I was thinking about an older Porsche until i tripped into this car(listed above).
As much as I like the 1-series, I would think long and hard about whether it is worth the effort to get it truly track worthy.

That Porsche you were thinking about might be a better choice to meet your goals.

Its not too late because you don't have much money committed yet ...

If you insist though, the cone filters breathing hot air and the JB4 are likely doing you no favours. Limp mode is likely coolant on an N54, not oil, but log data to be sure.

We all thought that the car would handle more neutrally. It takes some significant effort to fix that and rear subframe bushings are an essential part of that solution.

Really, unless you delight in modifying your car (many of us do) and have a realistic view of how much it will cost in money and time to get to the car to where you want to get it, seriously consider whether you have actually chosen the right car as a starting point.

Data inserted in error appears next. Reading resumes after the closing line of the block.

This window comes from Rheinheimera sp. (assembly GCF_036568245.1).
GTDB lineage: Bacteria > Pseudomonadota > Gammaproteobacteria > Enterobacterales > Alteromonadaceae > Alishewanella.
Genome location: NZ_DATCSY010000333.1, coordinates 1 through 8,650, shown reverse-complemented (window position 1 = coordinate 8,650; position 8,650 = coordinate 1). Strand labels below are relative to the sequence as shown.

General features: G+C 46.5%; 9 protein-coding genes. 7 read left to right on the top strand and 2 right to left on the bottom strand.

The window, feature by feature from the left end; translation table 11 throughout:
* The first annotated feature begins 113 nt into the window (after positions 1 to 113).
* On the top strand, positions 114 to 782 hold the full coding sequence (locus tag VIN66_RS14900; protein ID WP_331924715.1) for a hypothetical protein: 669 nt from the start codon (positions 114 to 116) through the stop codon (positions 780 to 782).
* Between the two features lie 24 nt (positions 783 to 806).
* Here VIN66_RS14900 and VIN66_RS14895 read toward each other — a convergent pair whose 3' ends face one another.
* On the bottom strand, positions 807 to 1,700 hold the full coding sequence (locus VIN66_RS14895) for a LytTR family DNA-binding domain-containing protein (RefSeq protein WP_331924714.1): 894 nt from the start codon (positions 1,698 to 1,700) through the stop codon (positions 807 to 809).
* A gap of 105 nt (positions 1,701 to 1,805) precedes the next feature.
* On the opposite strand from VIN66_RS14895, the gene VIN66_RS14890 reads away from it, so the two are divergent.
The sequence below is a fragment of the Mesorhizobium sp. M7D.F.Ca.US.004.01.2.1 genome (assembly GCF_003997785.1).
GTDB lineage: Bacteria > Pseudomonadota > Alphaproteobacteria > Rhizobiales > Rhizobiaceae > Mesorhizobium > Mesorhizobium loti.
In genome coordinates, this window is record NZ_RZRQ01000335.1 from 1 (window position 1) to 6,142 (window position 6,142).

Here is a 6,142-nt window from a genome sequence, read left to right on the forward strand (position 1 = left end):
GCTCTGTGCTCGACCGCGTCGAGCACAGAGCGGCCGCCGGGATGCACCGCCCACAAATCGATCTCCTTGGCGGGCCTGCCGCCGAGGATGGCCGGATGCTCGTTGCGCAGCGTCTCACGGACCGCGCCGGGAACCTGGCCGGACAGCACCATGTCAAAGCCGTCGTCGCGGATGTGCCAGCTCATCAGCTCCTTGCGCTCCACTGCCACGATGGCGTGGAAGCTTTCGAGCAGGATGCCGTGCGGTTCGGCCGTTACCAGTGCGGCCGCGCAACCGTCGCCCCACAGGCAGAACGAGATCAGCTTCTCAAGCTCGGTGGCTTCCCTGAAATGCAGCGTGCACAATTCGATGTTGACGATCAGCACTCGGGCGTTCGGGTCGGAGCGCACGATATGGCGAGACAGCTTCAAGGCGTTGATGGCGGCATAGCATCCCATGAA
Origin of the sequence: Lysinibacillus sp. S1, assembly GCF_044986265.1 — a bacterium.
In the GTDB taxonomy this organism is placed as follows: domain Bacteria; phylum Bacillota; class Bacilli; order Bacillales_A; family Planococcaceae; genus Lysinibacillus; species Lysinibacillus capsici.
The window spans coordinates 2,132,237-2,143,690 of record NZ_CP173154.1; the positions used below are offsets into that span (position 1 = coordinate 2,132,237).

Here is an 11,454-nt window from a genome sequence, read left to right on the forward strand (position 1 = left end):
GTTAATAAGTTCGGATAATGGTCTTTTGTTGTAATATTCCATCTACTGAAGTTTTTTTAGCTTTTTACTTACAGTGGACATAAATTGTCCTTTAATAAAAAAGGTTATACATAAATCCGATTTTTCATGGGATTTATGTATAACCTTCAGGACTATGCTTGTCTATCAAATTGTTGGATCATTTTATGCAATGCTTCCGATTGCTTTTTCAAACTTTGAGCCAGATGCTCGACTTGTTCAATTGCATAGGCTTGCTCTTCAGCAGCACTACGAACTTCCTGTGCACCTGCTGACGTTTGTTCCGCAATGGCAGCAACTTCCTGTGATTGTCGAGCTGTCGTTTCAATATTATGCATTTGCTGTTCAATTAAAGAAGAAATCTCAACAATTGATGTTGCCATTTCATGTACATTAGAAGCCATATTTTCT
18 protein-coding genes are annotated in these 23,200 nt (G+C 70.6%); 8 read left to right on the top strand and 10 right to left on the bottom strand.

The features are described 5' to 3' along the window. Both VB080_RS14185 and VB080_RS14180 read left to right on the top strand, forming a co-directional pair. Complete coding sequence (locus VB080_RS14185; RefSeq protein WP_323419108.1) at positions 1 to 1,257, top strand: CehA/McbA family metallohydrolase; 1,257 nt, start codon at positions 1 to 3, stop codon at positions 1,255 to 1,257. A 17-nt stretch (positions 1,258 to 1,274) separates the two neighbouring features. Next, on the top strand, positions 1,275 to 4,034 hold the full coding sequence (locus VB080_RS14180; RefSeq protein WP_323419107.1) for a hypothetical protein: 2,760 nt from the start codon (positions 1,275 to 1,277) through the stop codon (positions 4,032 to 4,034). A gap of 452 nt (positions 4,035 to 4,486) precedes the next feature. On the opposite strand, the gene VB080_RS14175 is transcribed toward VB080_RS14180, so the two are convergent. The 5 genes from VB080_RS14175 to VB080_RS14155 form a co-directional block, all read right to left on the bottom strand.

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      10-18-2017, 05:33 PM   #9
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MHD cooling tables work in the interim before you tear things apart for bigger rads and OC's. FBO car here- doesn't hit limp mode and at intermediate pace (997TT pace)
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      10-19-2017, 09:59 AM   #10
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Quote:
Originally Posted by mabrahams View Post